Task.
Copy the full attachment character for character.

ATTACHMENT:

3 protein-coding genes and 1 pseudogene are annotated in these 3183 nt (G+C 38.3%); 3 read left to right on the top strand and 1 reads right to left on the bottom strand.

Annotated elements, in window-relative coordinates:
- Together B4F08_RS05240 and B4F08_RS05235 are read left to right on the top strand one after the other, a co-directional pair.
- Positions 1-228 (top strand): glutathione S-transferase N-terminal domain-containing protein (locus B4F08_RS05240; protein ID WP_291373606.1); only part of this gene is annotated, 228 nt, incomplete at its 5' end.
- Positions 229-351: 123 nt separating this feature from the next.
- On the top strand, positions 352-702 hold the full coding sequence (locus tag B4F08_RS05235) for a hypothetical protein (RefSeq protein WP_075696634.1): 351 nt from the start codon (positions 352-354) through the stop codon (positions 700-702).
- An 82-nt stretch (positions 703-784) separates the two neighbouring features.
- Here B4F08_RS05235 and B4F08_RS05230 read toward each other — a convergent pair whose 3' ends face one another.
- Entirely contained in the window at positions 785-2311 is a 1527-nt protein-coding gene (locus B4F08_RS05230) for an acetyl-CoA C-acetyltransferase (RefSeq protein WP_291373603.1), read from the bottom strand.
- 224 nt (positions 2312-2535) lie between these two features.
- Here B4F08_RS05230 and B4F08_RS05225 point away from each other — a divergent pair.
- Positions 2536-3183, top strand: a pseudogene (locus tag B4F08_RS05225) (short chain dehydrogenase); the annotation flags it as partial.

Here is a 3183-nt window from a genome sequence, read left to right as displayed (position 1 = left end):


3 protein-coding genes and 1 pseudogene are annotated in these 3183 nt (G+C 38.3%); 3 read left to right on the top strand and 1 reads right to left on the bottom strand.

Annotated elements, in window-relative coordinates:
- Together B4F08_RS05240 and B4F08_RS05235 are read left to right on the top strand one after the other, a co-directional pair.
- Positions 1-228 (top strand): glutathione S-transferase N-terminal domain-containing protein (locus B4F08_RS05240; protein ID WP_291373606.1); only part of this gene is annotated, 228 nt, incomplete at its 5' end.
- Positions 229-351: 123 nt separating this feature from the next.
- On the top strand, positions 352-702 hold the full coding sequence (locus tag B4F08_RS05235) for a hypothetical protein (RefSeq protein WP_075696634.1): 351 nt from the start codon (positions 352-354) through the stop codon (positions 700-702).
- An 82-nt stretch (positions 703-784) separates the two neighbouring features.
- Here B4F08_RS05235 and B4F08_RS05230 read toward each other — a convergent pair whose 3' ends face one another.
- Entirely contained in the window at positions 785-2311 is a 1527-nt protein-coding gene (locus B4F08_RS05230) for an acetyl-CoA C-acetyltransferase (RefSeq protein WP_291373603.1), read from the bottom strand.
- 224 nt (positions 2312-2535) lie between these two features.
- Here B4F08_RS05230 and B4F08_RS05225 point away from each other — a divergent pair.
- Positions 2536-3183, top strand: a pseudogene (locus tag B4F08_RS05225) (short chain dehydrogenase); the annotation flags it as partial.

Here is a 3183-nt window from a genome sequence, read left to right as displayed (position 1 = left end):